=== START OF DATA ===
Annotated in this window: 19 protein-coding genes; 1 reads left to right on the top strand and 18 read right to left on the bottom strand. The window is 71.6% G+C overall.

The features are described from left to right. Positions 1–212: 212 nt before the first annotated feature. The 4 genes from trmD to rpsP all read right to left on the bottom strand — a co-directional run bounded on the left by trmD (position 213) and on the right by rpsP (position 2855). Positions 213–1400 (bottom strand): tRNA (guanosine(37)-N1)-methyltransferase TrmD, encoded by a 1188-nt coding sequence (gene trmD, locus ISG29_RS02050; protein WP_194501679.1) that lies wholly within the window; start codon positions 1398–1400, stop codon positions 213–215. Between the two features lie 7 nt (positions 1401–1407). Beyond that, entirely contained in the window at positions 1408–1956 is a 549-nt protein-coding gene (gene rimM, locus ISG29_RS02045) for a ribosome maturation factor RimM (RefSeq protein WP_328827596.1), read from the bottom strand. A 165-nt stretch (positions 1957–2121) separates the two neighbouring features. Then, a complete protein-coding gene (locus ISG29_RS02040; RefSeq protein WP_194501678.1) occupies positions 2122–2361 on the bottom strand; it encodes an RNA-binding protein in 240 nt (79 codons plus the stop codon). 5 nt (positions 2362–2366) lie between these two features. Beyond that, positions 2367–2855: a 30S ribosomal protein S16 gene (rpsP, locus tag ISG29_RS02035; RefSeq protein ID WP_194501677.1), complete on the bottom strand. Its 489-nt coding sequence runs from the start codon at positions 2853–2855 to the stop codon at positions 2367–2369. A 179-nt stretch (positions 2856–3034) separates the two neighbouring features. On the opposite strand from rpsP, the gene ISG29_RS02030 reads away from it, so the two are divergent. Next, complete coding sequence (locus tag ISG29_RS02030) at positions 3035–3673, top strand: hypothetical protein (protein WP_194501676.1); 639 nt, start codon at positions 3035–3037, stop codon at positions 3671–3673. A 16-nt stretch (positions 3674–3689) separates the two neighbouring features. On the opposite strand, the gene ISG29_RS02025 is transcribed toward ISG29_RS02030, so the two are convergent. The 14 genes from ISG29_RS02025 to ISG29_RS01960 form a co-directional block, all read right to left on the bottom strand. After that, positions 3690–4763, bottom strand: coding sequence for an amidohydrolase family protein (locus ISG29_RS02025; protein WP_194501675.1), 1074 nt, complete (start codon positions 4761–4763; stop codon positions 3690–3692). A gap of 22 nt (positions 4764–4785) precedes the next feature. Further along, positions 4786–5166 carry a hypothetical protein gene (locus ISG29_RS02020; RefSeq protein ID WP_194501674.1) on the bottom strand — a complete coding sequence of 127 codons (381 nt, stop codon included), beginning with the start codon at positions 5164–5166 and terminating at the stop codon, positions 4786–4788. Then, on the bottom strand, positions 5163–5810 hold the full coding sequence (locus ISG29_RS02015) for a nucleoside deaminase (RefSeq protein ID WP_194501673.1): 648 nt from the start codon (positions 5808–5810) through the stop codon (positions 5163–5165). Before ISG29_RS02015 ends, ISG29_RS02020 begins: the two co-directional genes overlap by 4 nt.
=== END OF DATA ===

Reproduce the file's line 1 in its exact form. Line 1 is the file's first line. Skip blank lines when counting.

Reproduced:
Annotated in this window: 19 protein-coding genes; 1 reads left to right on the top strand and 18 read right to left on the bottom strand. The window is 71.6% G+C overall.